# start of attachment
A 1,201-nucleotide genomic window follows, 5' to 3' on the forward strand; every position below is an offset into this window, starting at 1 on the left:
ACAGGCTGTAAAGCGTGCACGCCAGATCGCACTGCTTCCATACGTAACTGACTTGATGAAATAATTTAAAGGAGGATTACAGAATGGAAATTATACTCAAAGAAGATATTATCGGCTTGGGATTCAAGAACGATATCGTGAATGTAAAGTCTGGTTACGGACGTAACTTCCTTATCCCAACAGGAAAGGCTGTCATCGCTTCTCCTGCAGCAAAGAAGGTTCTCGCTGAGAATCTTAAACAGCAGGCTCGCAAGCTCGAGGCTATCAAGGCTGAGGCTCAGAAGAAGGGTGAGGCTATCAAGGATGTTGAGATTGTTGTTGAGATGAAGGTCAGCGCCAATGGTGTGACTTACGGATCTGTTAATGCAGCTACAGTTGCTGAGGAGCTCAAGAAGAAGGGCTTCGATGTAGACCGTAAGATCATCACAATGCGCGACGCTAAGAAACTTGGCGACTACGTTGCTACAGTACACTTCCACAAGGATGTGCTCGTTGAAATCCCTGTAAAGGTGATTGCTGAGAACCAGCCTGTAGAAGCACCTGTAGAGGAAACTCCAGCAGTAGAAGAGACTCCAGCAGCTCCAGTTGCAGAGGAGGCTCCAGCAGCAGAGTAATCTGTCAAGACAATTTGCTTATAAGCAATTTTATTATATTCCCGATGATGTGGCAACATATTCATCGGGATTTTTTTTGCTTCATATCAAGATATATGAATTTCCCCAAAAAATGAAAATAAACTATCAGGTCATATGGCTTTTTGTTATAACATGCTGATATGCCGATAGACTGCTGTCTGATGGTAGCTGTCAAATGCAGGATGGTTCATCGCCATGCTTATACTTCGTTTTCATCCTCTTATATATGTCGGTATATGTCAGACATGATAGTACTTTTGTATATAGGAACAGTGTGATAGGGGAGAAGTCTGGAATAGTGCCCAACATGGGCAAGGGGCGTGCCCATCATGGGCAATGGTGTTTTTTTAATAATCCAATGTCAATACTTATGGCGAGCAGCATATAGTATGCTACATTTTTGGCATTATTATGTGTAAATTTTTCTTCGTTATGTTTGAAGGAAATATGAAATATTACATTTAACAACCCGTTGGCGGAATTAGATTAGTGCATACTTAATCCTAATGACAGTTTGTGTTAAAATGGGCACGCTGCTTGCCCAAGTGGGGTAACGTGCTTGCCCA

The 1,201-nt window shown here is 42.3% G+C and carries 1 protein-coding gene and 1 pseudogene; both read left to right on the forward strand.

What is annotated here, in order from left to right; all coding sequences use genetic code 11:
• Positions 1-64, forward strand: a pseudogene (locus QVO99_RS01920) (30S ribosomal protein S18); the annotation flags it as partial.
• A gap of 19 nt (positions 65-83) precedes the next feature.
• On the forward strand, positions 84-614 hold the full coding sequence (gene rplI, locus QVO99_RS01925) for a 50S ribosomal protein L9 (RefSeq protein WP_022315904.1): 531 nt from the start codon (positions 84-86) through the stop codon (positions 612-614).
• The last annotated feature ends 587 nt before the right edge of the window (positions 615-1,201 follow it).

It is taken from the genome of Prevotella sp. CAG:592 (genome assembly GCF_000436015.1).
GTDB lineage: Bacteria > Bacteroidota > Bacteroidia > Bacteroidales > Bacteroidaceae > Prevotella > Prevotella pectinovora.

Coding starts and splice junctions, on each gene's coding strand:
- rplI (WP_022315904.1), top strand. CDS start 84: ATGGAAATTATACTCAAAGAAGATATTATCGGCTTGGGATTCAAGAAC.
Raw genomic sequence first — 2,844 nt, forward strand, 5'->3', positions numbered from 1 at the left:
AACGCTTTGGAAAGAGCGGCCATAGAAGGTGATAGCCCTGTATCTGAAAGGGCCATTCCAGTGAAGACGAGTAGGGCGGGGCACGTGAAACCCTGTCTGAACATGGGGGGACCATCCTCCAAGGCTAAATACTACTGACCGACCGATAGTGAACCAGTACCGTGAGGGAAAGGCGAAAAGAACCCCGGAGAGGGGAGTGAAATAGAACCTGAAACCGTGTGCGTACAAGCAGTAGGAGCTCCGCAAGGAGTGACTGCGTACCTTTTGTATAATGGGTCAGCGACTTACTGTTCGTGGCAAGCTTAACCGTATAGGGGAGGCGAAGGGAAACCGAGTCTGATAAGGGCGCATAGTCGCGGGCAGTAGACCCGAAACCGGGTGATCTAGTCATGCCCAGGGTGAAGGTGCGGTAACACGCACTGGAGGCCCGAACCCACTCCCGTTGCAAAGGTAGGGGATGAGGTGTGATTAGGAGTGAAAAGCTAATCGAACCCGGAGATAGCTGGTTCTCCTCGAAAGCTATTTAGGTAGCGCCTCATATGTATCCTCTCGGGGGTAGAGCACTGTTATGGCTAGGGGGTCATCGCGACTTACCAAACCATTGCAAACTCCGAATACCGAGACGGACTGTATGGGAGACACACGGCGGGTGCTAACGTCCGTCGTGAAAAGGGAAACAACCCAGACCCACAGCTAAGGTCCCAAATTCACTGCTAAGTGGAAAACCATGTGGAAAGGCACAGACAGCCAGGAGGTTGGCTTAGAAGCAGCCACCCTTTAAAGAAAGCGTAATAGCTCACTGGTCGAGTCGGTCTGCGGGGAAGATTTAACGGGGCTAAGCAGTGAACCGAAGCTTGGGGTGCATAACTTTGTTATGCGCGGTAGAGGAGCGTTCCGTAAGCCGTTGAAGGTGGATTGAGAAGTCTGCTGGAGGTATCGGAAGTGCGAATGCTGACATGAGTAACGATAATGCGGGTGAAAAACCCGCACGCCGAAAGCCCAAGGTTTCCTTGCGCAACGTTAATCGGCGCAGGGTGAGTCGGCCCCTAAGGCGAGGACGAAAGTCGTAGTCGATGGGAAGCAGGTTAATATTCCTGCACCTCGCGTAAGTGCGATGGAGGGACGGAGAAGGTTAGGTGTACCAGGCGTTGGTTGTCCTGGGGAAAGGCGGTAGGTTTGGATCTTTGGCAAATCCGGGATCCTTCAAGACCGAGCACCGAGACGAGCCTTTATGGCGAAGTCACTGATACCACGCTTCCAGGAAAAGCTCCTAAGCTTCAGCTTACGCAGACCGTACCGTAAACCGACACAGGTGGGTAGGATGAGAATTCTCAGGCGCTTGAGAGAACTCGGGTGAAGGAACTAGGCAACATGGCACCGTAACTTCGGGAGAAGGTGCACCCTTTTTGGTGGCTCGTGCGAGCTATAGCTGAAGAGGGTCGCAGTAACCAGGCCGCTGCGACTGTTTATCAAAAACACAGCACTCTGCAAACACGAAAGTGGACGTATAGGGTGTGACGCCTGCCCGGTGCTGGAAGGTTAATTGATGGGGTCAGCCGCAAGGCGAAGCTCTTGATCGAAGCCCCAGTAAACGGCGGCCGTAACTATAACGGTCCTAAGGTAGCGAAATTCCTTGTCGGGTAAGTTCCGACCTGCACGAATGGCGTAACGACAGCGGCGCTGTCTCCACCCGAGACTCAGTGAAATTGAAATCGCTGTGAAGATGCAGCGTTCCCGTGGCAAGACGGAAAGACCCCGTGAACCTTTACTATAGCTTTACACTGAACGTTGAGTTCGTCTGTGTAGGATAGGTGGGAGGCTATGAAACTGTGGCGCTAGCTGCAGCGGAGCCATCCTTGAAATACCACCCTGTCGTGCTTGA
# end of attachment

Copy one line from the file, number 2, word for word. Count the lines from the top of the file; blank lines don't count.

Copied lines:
ACAGGCTGTAAAGCGTGCACGCCAGATCGCACTGCTTCCATACGTAACTGACTTGATGAAATAATTTAAAGGAGGATTACAGAATGGAAATTATACTCAAAGAAGATATTATCGGCTTGGGATTCAAGAACGATATCGTGAATGTAAAGTCTGGTTACGGACGTAACTTCCTTATCCCAACAGGAAAGGCTGTCATCGCTTCTCCTGCAGCAAAGAAGGTTCTCGCTGAGAATCTTAAACAGCAGGCTCGCAAGCTCGAGGCTATCAAGGCTGAGGCTCAGAAGAAGGGTGAGGCTATCAAGGATGTTGAGATTGTTGTTGAGATGAAGGTCAGCGCCAATGGTGTGACTTACGGATCTGTTAATGCAGCTACAGTTGCTGAGGAGCTCAAGAAGAAGGGCTTCGATGTAGACCGTAAGATCATCACAATGCGCGACGCTAAGAAACTTGGCGACTACGTTGCTACAGTACACTTCCACAAGGATGTGCTCGTTGAAATCCCTGTAAAGGTGATTGCTGAGAACCAGCCTGTAGAAGCACCTGTAGAGGAAACTCCAGCAGTAGAAGAGACTCCAGCAGCTCCAGTTGCAGAGGAGGCTCCAGCAGCAGAGTAATCTGTCAAGACAATTTGCTTATAAGCAATTTTATTATATTCCCGATGATGTGGCAACATATTCATCGGGATTTTTTTTGCTTCATATCAAGATATATGAATTTCCCCAAAAAATGAAAATAAACTATCAGGTCATATGGCTTTTTGTTATAACATGCTGATATGCCGATAGACTGCTGTCTGATGGTAGCTGTCAAATGCAGGATGGTTCATCGCCATGCTTATACTTCGTTTTCATCCTCTTATATATGTCGGTATATGTCAGACATGATAGTACTTTTGTATATAGGAACAGTGTGATAGGGGAGAAGTCTGGAATAGTGCCCAACATGGGCAAGGGGCGTGCCCATCATGGGCAATGGTGTTTTTTTAATAATCCAATGTCAATACTTATGGCGAGCAGCATATAGTATGCTACATTTTTGGCATTATTATGTGTAAATTTTTCTTCGTTATGTTTGAAGGAAATATGAAATATTACATTTAACAACCCGTTGGCGGAATTAGATTAGTGCATACTTAATCCTAATGACAGTTTGTGTTAAAATGGGCACGCTGCTTGCCCAAGTGGGGTAACGTGCTTGCCCA